This morning in church, I got a humbling, amazing, wonderful surprise. We have been helping our son, hand over hand, to make the sign of the cross since the day he came home from the hospital (literally, because there was a church service we went to the evening of the day he came home). He's gotten to where he will lift his hand to his head if you tell him to cross himself, but nothing further, and of course you don't expect someone not yet two to know when to do that during the service WITHOUT prompting.
This morning, however, when Father said "Thoxa Patri ke Io ke Ayiou Pnevmati" (Glory to the Father and to the Son and to the Holy Spirit, in Greek) Kittyboy immediately looked up from his book and moved his hand from his forehead to his waist, twice. He did it again the next time. And the next. And for even more shock value, he did it when Father said that in English, too. He even did it a couple times at other points where you're supposed to cross yourself that aren't as obvious - the benefit of a service that repeats things again and again. So he IS already aware somewhat of the pattern of what happens when. Father says this, this, and this, and then we do THIS.
On the one hand, he's been in church almost every Sunday since he was three months old, and of course the basic service never changes - on the other hand, he's not yet two. NOT - YET - TWO.
So not only does he have the up-down part covered, he knows when we do it! All we have to teach him now is the right-left. It IS a rather complicated sign when most baby-signs are one motion.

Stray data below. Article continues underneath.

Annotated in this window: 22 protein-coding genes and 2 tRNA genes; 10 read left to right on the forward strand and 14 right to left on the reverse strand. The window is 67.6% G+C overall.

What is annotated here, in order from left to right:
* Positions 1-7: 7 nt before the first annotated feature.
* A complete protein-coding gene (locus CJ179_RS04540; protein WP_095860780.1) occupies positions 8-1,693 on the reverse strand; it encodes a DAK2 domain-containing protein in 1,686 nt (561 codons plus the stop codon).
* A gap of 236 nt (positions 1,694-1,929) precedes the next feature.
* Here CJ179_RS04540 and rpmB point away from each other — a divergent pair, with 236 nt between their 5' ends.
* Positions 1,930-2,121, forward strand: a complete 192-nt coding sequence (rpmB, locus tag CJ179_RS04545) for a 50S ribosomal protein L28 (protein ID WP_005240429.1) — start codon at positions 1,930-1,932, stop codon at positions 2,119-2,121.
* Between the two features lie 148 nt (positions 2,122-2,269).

What a very aware little boy we have. This is the latest in a long list of things inspiring awe and gratitude:
He couldn't drink without thickener when he came home, but has taken Communion all this time without any issues whatsoever.
Church was the first place he slept happily and without trouble - and sometimes even without weight on top of him.
Church was the first place he would be quietly and calmly awake (when he first came home, THE ONLY place - many Sundays I wanted to move into the basement).
It was also the first place he signed something spontaneously - "More".
And icons are his friends. He waves hello at them.
Sometime last year, a visiting priest's wife complimented me on how quiet my baby was in church. Without going into details about how NOT-quiet and UN-calm he was at home, I just said that church was always where he was most relaxed, and she said without hesitation, "That is because he feels the angels!"
Never underestimate the ability of children to comprehend, experience and appreciate that which is unseen. They know far more than we do.